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Library of Congress Blog Series

Getting kids interested in science can be challenging. The Library of Congress has many online resources available to K-12 educators and their students including lesson plans, reading lists, and more that each relate to a specific topic in science. You can find these resources by visiting https://www.loc.gov/education/. This time we are featuring the list entitled, “Teaching Astronomy.” The list is found at https://www.loc.gov/rr/scitech/SciRefGuides/astronomy.html

Getting kids interested in science can be challenging. The Library of Congress has many online resources available to K-12 educators and their students including lesson plans, reading lists, and more that each relate to a specific topic in science. You can find these resources by visiting https://www.loc.gov/education/. This time we are featuring the list entitled, “Teaching Astronomy.” The list is found at https://www.loc.gov/rr/scitech/SciRefGuides/astronomy.html.  
 
Summer break is just around the corner – and while we know your plans for this school year are all set, perhaps you're looking to broaden your horizons a bit for next year. Pun intended. Summer break, with its lazy days and the ability to stay up late and sleep in, provides the perfect opportunity for you and your students, both at school and home, to become familiar with the night sky. The Science Reference Guide that provided the sources for this blog entry is quite extensive – sixteen pages! – so we are reviewing only five of the books listed. Keep in mind the guide contains not only books, but online resources, journals, text books, and myriad of things related to astronomy, including mythology. Astronomy teachers looking to mix it up a bit in their classrooms can find plenty of resources and inspiration for new ways to teach old topics.
 
The first book is a Firefly book that is small enough to be portable. Stargazing with Binoculars, by Robin Scagell and David Frydman, contains easy-to-understand text, full-color photographs and charts, and month-by-month diagrams of the night sky in both the Northern and Southern hemispheres. The third chapter takes observers month-by-month through an entire calendar year, and includes discussions of basic astronomical concepts like star clusters and the life cycle of stars. This is an excellent beginners' resource, and paired with a pair of binoculars could make a great gift for the young astronomer. In fact, there is a guide for purchasing binoculars near the end of the book. 208 pages with index, ISBN-13 978-1-77085-043-9
 
Another book for beginners is Astronomy: A Self-Teaching Guide by Dinah L. Moché, Ph.D.  Written in a textbook format with questions and space for answering them, this book is more complicated than the Firefly book described above. For example, in the chapter about the solar system, properties of the planets are listed in table format, including orbital velocity, eccentricity of orbit, mass, and similar measurements. There are a few full-color photographs in the middle, but for the most part this book contains black-and-white diagrams and photographs, including some highly technical drawings. This book is ideal for the science-minded teenager or adult interested in astronomy but without means or time to take a formal class. 368 pages, ISBN 978-1-62045-990-4
 
Families looking for activities to do together might enjoy Astronomy for All Ages by Philip Harrington and Edward Pascuzzi. This book contains fifty-one activities ranging from simple to quite complicated, all designed around learning about the night sky and how to observe it.  Some of the activities are very simple, like learning how to locate specific constellations. The more complicated activities make good parent-and-child projects. For the most adventurous, the book even contains plans and directions to build a reflective telescope. One nerdy NEED staff member has already added this book to her wish list! 214 pages, ISBN 0-7627-0809-3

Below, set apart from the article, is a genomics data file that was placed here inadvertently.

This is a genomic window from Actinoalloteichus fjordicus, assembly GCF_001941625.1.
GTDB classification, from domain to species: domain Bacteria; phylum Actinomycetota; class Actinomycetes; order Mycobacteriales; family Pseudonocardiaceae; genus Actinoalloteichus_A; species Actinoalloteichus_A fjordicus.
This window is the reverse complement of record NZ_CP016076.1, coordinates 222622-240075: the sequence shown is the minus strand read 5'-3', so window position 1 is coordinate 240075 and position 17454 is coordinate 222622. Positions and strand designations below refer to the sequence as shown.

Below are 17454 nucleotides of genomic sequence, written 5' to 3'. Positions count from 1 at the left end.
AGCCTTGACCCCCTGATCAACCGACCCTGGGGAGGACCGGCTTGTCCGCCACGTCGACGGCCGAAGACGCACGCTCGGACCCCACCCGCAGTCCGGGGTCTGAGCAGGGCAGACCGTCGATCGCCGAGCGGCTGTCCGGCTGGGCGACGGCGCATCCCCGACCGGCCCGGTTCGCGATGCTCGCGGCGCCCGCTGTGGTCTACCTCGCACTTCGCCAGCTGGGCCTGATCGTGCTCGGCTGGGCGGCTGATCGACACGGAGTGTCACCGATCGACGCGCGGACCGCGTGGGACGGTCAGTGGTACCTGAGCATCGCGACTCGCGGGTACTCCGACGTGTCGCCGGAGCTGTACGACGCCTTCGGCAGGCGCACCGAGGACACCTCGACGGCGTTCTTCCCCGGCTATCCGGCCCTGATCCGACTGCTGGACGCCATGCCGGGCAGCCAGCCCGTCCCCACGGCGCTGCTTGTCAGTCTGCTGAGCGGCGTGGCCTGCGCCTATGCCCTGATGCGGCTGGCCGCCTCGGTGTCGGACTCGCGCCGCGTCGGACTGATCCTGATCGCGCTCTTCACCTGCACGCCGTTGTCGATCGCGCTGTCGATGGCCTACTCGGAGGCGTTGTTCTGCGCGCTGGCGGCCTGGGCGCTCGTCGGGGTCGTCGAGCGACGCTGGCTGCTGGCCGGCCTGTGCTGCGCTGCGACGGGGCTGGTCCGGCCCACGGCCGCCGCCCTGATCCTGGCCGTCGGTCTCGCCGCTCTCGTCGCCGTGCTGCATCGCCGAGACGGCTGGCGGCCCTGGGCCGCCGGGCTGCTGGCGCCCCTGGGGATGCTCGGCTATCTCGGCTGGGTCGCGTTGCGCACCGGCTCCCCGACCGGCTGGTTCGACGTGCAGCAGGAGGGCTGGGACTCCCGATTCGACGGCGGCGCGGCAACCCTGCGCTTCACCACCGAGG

The Starry Room: Naked Eye Astronomy in the Intimate Universe by Fred Schaaf is less a “how-to” book and more of a “how-I” book. Schaaf describes his personal experiences stargazing and makes the case for observing the night sky unassisted by any magnification. Copyrighted in 1988, the book pre-dates modern imaging technology like the Hubble telescope. Schaaf writes in crisp detail his fascination with and love for observing all things astronomical. 264 pages, ISBN 0-471-62088-2
 
Our last book review is A Child's Introduction to the Night Sky: The Story of the Stars, Planets and Constellations – and How You Can Find Them in the Sky by Michael Driscoll with illustrations by Meredith Hamilton.  The best way to describe this book is to say, if we were ten years old again, we all would want this book! The illustrations are both vivid and accurate. Complicated concepts, like how gravity warps the fabric of space-time, are illustrated in a manner that makes them easy to understand. The constellations are described, with their names and outlines of the figures they represent. A simple rule-of-hand diagram demonstrates how to determine angles in the night sky. The book includes two pages of glow-in-the-dark astronomy stickers and a night sky finder! This very cool book would be a fantastic gift for anyone wanting to encourage a youngster to put down the smart phone and look at the night sky.  The reading level is upper-elementary level, so young children will want this book read to them. One topic is described within a few pages, providing good stopping points along the way. It makes a great opportunity for adults and children to learn something new together, then go outside and apply their knowledge. 93 pages, ISBN-13 978-1-57912-366-6

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